Though the magic that had made the 1965-1968 Furys so appealing would linger until 1971, when Plymouth finally recaptured third place, it would begin to fizzle from 1972 on. The role of Plymouth -- and likewise Fury -- in corporate planning diminished throughout the Seventies. But in looking back, the big Plymouths of 1965-1968 offered the buyer not only a wide variety of models and styles, but excellent performance and charming good looks as well. Historically, they were truly "The Fabulous Furys."

On the next page, see prices and production for Plymouth Furys from 1965 to 1968.

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1965, 1966, 1967, 1968 Plymouth Fury Models, Prices, Production

Plymouth's 1965-1968 Fury models were impressive full-size cars that offered buyers solid performance, luxury appointments, and attainable prices. The chart below lists weights, prices, and production numbers for 1965, 1966, 1967 and 1968 Plymouth Fury models.

1965 Plymouth Fury Models, Prices, Production

Weight Price Production
Fury I

2-door sedan
3,518 2,37617,294
4-door sedan
3,573 2,430 48,575
4-door wagon
Fury II

2-door sedan
4-door sedan
4-door wagon, 6P
4-door wagon, 9P
Fury III

hardtop coupe
4-door sedan
hardtop sedan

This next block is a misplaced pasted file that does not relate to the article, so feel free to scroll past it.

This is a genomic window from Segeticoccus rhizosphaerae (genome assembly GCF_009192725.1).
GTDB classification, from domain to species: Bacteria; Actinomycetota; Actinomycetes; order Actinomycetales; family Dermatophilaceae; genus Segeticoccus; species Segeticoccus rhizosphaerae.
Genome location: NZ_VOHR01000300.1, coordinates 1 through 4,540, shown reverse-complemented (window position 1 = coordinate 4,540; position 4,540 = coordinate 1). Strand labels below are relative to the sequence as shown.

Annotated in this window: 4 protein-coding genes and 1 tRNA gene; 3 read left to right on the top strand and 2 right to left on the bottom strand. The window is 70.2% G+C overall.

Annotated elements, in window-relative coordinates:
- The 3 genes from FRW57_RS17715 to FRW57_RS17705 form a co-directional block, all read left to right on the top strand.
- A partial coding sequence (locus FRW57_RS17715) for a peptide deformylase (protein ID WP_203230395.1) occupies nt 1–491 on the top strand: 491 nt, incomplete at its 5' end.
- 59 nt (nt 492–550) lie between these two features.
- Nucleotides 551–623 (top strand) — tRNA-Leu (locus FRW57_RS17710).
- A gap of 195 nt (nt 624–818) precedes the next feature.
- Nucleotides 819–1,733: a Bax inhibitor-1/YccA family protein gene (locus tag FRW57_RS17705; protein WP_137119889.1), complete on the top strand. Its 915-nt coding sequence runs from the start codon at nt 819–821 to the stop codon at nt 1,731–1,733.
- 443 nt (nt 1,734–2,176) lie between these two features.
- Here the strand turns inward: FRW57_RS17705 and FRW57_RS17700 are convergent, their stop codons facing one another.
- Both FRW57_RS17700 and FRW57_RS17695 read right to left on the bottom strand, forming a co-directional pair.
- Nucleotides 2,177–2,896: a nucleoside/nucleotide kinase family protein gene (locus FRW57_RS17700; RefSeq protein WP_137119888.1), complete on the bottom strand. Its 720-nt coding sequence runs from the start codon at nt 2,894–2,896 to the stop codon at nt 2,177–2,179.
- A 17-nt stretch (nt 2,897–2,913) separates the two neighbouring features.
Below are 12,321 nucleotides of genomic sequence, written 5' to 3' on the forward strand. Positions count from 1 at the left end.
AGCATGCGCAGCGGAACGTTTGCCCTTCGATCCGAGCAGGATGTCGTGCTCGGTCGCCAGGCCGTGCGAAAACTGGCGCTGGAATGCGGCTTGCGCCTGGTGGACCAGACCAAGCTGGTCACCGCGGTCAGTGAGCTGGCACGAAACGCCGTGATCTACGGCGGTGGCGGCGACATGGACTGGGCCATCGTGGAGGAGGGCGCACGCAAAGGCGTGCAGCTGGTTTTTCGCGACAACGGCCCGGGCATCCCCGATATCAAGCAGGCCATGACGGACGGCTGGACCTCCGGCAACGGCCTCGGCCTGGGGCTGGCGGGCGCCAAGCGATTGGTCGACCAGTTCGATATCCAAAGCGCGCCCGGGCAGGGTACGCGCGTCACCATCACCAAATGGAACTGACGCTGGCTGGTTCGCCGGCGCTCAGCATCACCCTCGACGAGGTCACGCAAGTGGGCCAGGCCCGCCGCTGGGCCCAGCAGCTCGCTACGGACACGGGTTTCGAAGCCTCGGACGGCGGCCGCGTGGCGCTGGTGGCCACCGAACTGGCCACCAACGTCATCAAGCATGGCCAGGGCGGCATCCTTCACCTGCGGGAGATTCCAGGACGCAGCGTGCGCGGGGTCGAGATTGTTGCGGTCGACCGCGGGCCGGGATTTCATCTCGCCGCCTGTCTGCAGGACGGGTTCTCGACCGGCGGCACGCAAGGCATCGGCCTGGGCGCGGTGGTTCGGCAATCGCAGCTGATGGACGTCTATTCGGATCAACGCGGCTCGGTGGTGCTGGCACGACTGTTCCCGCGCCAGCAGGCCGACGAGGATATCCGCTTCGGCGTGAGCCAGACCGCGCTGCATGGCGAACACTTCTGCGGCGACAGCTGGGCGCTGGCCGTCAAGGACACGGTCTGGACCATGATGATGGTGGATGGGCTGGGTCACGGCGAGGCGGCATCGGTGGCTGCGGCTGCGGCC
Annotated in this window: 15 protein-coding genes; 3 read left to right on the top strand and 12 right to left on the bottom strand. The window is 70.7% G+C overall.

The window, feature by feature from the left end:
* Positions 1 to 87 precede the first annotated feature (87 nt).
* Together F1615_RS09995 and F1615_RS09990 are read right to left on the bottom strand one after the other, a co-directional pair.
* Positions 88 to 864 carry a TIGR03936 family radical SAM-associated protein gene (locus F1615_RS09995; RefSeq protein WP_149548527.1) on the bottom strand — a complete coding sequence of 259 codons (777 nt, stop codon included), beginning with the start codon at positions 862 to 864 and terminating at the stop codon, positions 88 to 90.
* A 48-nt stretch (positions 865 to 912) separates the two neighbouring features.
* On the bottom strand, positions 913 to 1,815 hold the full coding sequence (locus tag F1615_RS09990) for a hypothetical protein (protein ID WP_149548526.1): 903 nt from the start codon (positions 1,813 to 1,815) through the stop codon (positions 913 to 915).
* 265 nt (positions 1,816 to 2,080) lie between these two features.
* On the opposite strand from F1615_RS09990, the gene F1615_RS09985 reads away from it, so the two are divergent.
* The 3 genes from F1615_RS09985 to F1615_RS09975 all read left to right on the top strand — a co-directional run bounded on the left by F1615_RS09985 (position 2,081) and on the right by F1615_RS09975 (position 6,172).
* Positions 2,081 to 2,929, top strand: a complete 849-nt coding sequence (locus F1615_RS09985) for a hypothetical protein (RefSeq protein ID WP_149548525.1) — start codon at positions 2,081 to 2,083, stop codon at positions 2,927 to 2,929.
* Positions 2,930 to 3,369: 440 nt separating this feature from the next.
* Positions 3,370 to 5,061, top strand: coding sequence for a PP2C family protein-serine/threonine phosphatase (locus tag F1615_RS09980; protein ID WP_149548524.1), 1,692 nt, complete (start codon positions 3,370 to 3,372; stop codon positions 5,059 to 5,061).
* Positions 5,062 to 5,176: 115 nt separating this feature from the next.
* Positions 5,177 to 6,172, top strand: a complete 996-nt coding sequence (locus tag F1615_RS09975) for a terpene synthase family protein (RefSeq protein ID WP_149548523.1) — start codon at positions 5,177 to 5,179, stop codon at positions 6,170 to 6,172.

convertible coupe
4-door wagon, 6P
4-door wagon,9P
Sport Fury

hardtop coupe
convertible coupe

1966 Plymouth Fury Models, Prices, Production

Weight Price Production
BP1/2 2-L Fury I

2-door sedan
4-door sedan
4-door wagon
BP1/2 2-M Fury II

2-door sedan
4-door sedan
4-door wagon, 6P
4-door wagon, 9P
BP1/2-H Fury III

hardtop coupe
convertible coupe
4-door sedan
hardtop sedan
4-door wagon, 6P
4-door wagon, 9P
BP2-P Sport Fury

hardtop coupe
convertible coupe
VP2-HVIP (included with Fury III)

hardtop coupe3,7003,069
hardtop sedan

1967 Plymouth Fury Models, Prices, Production

Weight Price Production
CP1/2-E Fury I

2-door sedan
4-door sedan
4-door wagon
CP1/2-L Fury II

2-door sedan
4-door sedan
4-door wagon, 6P
4-door wagon, 9P
CP1/2- M Fury III

hardtop coupe
convertible coupe
4-door sedan
hardtop sedan
4-door wagon, 6P
4-door wagon, 9P
CP2-H Sport Fury

hardtop coupe
fastback hardtop coupe

convertible coupe

hardtop coupe
hardtop sedan

1968 Plymouth Fury Models, Prices, Production

Weight Price Production
PE Fury I

2-door sedan
4-door sedan
PL Fury II

2-door sedan 3,488 2,715
4-door sedan

hardtop coupe
fastback hardtop coupe "PTX"

convertible coupe
4-door sedan
hardtop sedan
PH Sport Fury

hardtop coupe
fastback hardtop coupe "PS"
convertible coupe

fastback hardtop coupe
DP Suburban

hardtop sedan
4-door wagon
Custom 4-door wagon, 6P
Custom 4-door wagon, 9P
Sport 4-door wagon, 6P
Sport 4-door wagon, 9P